Wednesday, October 27, 2010

Knives for Self Defense

Knives are everywhere.  I have spent a lot of time searching out realistic defenses for knife attacks.  Bladed weapons are everywhere.  They fascinate and terrify me at the same time.  Not long ago, one of J.C's posts over at Bujutsu: the Path got me thinking in reverse.  I always stress that any time you use a weapon, it should be an extension of your empty hand techniques.  This commonality of techniques reduces the chances of getting tripped up when adding a weapon to the equation.  J.C. mentioned that the actions or motions or concepts behind certain weapons techniques helped him develop his empty hand techniques.  He learned from the instrument itself versus my insistence of making the instrument bend to my empty hand concepts.  It's all a matter of perspective, but it gave me pause.

I have, and will, discuss knife defense in the future.  Being attacked with a knife attack is, in my opinion, the most dangerous and the most likely form of violence that the average law abiding person will face.

Some people may be tempted to arm themselves with knives in order to defend themselves.  There are several issues to consider.  There are four topics that need to be considered.

#1.  It is illegal in many countries, states and provinces.

#2.  The very fact that someone arms themselves can cause a false sense of security.  The person may be tempted to engage in a behaviour that they would not normally partake in.  They might get into a situation that they would normally walk away from due to false confidence in their weapon or blade.

#3. Unless a person is trained in the use and the retention of a weapon, the very real risk of the weapon being taken from them by their attacker and then being used on them exists.

#4. Finally, a point that is often overlooked.  Knives are a poor choice for self defense.  For self defense. 

I'm the first to stress how deadly dangerous knives are.  An attack can be fatal with a small slash or a shallow puncture.  Having said that, these results most often occur some time after the attack.

Most people who are attacked with a knife do not realize that they have been stabbed or cut until after the  event.  Most often, they think they have been punched or slapped until they see either the blade or the blood.  The initial ability to fight back is normally still intact.  There are exceptions, of course, but more often than not, the effects or the attack do not incapacitate the victim until some time later.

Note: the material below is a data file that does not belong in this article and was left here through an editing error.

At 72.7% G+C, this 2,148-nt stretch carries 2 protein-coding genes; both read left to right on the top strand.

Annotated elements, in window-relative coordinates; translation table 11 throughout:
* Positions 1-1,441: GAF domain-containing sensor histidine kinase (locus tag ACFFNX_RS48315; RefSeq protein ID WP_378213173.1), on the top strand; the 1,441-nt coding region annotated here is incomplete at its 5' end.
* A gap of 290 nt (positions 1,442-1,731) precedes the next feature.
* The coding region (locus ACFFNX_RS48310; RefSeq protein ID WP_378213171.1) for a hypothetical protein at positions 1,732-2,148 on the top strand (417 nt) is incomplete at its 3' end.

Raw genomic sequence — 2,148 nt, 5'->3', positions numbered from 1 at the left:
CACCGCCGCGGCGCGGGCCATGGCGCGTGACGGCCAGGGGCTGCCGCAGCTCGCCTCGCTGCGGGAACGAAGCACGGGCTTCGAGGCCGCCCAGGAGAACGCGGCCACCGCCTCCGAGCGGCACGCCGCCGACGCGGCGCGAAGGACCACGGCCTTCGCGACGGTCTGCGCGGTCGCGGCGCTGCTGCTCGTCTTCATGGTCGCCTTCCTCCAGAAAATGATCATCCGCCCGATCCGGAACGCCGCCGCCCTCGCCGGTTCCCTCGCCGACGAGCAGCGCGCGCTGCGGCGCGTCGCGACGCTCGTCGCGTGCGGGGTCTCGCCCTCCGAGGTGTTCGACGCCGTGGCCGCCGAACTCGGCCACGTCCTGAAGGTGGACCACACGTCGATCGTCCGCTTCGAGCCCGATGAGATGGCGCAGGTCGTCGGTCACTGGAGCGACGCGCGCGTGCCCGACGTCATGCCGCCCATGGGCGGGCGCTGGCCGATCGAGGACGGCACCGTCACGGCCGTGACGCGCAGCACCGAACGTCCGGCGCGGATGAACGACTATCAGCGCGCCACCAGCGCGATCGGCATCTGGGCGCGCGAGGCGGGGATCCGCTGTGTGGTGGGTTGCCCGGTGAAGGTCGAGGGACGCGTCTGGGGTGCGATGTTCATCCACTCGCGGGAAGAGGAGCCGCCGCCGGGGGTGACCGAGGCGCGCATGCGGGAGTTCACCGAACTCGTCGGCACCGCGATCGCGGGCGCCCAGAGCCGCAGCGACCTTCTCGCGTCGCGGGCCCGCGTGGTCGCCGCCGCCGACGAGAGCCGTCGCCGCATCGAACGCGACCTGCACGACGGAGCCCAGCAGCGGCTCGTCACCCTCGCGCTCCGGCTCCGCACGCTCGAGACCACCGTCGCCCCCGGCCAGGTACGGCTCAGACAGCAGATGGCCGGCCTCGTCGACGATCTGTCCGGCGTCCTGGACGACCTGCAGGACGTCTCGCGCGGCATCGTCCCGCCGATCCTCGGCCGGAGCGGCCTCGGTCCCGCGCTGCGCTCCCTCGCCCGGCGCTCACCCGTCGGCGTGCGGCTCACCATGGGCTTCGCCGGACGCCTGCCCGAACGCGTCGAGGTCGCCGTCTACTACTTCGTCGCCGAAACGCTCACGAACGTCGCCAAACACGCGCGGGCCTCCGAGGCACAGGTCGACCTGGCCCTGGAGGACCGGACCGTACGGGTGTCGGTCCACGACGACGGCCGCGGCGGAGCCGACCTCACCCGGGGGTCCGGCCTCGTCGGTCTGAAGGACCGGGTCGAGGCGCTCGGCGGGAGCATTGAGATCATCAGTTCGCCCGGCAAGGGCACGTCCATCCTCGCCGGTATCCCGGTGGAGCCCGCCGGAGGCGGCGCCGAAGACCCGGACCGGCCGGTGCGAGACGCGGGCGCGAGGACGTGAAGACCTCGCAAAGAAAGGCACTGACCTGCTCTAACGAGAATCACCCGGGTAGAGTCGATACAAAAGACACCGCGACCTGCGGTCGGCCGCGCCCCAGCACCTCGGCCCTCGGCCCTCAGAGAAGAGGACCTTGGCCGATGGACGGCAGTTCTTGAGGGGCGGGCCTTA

This is the reason for stressing the point that knives are a poor choice for self defense.  The use of a knife to try to overpower or stop an attacker from attacking is unrealistic.  Chances are, a motivated attacker will complete their assault on you before the results of your knife attack/defense are realized.  If your goal is to protect yourself and get away safely from a violent assault, knives are not your best option.


  1. Hi, I have to agree with JC that learning to manipulate a weapon actually improves your use of empty hand techniques. I have also found this to be true since I took up kobudo, particularly in relation to applying locks (with nunchuku or tonfa) and doing certain throws (where you need to control the opponents weapon at the same time e.g a sword).

  2. great blog my friend,very interesting posts.

  3. Sue,

    You're right, weapon techniques and empty hand techniques do not and can not exist in isolation. For me, this was an exercise in making sure I didn't become 'fixed' into only looking at them from one point of view.

    Mr. Alobar,

    Thanks for commenting. I'm glad you liked it.

  4. I have really enjoyed your blog as a fellow JJJ student (Miyama Ryu / Combat Arts), got a question that relates to this post. Do you think knives are more dangerous than clubs? It always struck me that a strike from a bat is far more dangerous than a kinife strike as an unskilled oponent is far more likely to deliver a disabling blow. Also, while there are certainly a lot of people carrying knives, clubs are everywhere.

  5. Najones1,

    I apologize for the delay in responding. I don't always track back through my posts as often as I should.

    In answer to your question, I do think knives are more dangerous in many ways than a club. While both weapons can be extremely dangerous, I think knives take the edge (pun intended), for the following reasons:

    - Knives are easier to conceal.
    - Knives are harder to see once they're drawn.
    - Knives are harder to defend from.
    - You know when you've been hit with a club, not always when you've been cut or stabbed.

    Clubs can surely cause comparable injury, but you are more likely to see the attack coming. The attack will likely be slower. A club based attack is harder to retract once thrown, it's more likely to end in a struggle over the club itself. While dangerous, a single club strike is less likely to cause internal, potentially fatal injury (head strikes excluded).

    Clubs or club like instruments can often be weapons of opportunity. In fact, I'd rather be armed with a club facing a knife wielding opponent.

    Thanks for your question. Nice to find other JJJ students out there.

  6. That is a very remarkable post, Journeyman! And you are quite right about handling knives and other weapons. They can be lethal in the hands of people who do not have proper training, and it is important to stress out that handling one is a responsibility. [Kisha Kitchens]

  7. Kisha Kitchens,

    Thank you very much. True, nothing like cutting yourself with your own blade in training. Responsible training is a must.